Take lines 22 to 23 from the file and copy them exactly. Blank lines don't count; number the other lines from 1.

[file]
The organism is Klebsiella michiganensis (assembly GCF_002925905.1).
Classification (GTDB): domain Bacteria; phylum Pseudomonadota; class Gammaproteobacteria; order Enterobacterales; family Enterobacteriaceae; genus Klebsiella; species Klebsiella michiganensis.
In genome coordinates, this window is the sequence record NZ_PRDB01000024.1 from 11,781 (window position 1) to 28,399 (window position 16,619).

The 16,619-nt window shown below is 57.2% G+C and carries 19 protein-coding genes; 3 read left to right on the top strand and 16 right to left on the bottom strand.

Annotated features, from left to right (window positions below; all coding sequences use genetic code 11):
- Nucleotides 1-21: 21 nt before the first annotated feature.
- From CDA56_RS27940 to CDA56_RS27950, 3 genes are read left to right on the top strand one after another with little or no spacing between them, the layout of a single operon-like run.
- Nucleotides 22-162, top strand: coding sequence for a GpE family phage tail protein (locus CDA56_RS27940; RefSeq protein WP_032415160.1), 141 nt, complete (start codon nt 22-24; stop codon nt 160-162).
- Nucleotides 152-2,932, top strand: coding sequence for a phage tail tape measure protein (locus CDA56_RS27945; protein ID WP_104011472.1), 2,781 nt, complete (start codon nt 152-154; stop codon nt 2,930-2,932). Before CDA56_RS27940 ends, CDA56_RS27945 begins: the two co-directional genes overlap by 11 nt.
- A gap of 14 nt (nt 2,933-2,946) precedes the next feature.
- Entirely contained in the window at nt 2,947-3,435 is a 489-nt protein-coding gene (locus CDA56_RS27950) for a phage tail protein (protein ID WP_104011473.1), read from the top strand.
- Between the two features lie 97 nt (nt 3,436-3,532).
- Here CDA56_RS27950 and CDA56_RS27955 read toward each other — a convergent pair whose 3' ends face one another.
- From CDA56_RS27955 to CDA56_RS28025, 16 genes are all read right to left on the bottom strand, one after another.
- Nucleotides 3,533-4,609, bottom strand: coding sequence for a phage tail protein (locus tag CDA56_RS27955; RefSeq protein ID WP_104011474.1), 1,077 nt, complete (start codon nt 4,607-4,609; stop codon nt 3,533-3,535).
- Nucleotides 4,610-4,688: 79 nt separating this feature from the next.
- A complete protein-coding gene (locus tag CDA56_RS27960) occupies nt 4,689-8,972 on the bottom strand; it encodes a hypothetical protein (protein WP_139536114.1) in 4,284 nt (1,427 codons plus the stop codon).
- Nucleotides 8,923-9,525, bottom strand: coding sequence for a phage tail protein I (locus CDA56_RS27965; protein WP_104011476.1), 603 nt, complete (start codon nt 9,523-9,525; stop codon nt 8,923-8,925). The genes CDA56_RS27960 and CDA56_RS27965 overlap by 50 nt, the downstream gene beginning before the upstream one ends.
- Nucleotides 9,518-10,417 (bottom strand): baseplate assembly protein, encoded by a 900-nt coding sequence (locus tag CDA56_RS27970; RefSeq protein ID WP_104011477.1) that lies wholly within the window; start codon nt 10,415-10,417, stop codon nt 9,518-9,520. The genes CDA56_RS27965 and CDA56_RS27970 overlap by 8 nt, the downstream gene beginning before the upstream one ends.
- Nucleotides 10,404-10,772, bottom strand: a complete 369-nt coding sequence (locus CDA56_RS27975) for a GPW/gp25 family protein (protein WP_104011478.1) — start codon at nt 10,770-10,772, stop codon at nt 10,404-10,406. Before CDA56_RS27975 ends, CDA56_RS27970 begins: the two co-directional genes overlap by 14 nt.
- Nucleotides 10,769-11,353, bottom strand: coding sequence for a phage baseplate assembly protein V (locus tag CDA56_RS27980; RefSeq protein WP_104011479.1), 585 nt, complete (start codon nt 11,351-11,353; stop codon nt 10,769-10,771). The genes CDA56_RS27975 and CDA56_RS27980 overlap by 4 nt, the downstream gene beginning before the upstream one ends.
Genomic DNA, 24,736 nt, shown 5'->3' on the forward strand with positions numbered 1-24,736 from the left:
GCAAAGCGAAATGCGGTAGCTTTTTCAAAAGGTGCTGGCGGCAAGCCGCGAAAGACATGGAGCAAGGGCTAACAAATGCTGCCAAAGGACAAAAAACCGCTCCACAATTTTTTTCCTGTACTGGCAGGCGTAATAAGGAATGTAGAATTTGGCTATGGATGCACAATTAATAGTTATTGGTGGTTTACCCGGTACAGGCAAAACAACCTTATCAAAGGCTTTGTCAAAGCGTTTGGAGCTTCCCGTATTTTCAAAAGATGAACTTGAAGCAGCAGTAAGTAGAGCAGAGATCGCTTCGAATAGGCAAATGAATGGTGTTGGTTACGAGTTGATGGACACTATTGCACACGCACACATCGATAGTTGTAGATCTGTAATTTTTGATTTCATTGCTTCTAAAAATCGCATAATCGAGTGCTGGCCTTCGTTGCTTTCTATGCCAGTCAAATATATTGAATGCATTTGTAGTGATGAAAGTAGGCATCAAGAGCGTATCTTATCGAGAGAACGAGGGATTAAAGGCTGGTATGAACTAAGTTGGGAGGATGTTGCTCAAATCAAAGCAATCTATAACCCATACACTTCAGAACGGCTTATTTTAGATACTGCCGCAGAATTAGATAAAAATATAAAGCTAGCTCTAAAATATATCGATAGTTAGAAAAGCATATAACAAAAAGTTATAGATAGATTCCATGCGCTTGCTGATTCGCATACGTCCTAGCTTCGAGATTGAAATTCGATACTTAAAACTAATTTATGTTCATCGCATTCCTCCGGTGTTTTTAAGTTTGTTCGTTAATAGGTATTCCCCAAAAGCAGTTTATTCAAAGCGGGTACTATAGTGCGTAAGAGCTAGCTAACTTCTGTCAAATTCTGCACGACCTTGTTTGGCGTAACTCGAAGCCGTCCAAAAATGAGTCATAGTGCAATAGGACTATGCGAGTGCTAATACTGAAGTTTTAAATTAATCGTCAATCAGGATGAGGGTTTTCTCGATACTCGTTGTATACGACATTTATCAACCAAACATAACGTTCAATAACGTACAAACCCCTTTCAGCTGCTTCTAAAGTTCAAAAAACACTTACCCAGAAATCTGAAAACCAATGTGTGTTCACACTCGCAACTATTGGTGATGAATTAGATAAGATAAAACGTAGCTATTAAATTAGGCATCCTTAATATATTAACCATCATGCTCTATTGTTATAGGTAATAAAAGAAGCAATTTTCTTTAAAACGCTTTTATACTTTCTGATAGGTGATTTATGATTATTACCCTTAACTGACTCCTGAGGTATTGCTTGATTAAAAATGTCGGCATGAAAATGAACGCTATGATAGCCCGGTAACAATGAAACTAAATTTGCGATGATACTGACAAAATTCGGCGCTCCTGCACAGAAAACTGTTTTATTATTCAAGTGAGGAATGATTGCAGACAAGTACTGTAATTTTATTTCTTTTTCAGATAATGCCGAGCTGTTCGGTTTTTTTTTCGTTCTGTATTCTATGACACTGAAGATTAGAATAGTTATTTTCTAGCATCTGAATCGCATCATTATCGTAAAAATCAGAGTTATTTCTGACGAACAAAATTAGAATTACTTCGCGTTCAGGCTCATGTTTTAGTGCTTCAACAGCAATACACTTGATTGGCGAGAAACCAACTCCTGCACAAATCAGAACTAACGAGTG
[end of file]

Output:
Genomic DNA, 24,736 nt, shown 5'->3' on the forward strand with positions numbered 1-24,736 from the left:
GCAAAGCGAAATGCGGTAGCTTTTTCAAAAGGTGCTGGCGGCAAGCCGCGAAAGACATGGAGCAAGGGCTAACAAATGCTGCCAAAGGACAAAAAACCGCTCCACAATTTTTTTCCTGTACTGGCAGGCGTAATAAGGAATGTAGAATTTGGCTATGGATGCACAATTAATAGTTATTGGTGGTTTACCCGGTACAGGCAAAACAACCTTATCAAAGGCTTTGTCAAAGCGTTTGGAGCTTCCCGTATTTTCAAAAGATGAACTTGAAGCAGCAGTAAGTAGAGCAGAGATCGCTTCGAATAGGCAAATGAATGGTGTTGGTTACGAGTTGATGGACACTATTGCACACGCACACATCGATAGTTGTAGATCTGTAATTTTTGATTTCATTGCTTCTAAAAATCGCATAATCGAGTGCTGGCCTTCGTTGCTTTCTATGCCAGTCAAATATATTGAATGCATTTGTAGTGATGAAAGTAGGCATCAAGAGCGTATCTTATCGAGAGAACGAGGGATTAAAGGCTGGTATGAACTAAGTTGGGAGGATGTTGCTCAAATCAAAGCAATCTATAACCCATACACTTCAGAACGGCTTATTTTAGATACTGCCGCAGAATTAGATAAAAATATAAAGCTAGCTCTAAAATATATCGATAGTTAGAAAAGCATATAACAAAAAGTTATAGATAGATTCCATGCGCTTGCTGATTCGCATACGTCCTAGCTTCGAGATTGAAATTCGATACTTAAAACTAATTTATGTTCATCGCATTCCTCCGGTGTTTTTAAGTTTGTTCGTTAATAGGTATTCCCCAAAAGCAGTTTATTCAAAGCGGGTACTATAGTGCGTAAGAGCTAGCTAACTTCTGTCAAATTCTGCACGACCTTGTTTGGCGTAACTCGAAGCCGTCCAAAAATGAGTCATAGTGCAATAGGACTATGCGAGTGCTAATACTGAAGTTTTAAATTAATCGTCAATCAGGATGAGGGTTTTCTCGATACTCGTTGTATACGACATTTATCAACCAAACATAACGTTCAATAACGTACAAACCCCTTTCAGCTGCTTCTAAAGTTCAAAAAACACTTACCCAGAAATCTGAAAACCAATGTGTGTTCACACTCGCAACTATTGGTGATGAATTAGATAAGATAAAACGTAGCTATTAAATTAGGCATCCTTAATATATTAACCATCATGCTCTATTGTTATAGGTAATAAAAGAAGCAATTTTCTTTAAAACGCTTTTATACTTTCTGATAGGTGATTTATGATTATTACCCTTAACTGACTCCTGAGGTATTGCTTGATTAAAAATGTCGGCATGAAAATGAACGCTATGATAGCCCGGTAACAATGAAACTAAATTTGCGATGATACTGACAAAATTCGGCGCTCCTGCACAGAAAACTGTTTTATTATTCAAGTGAGGAATGATTGCAGACAAGTACTGTAATTTTATTTCTTTTTCAGATAATGCCGAGCTGTTCGGTTTTTTTTTCGTTCTGTATTCTATGACACTGAAGATTAGAATAGTTATTTTCTAGCATCTGAATCGCATCATTATCGTAAAAATCAGAGTTATTTCTGACGAACAAAATTAGAATTACTTCGCGTTCAGGCTCATGTTTTAGTGCTTCAACAGCAATACACTTGATTGGCGAGAAACCAACTCCTGCACAAATCAGAACTAACGAGTG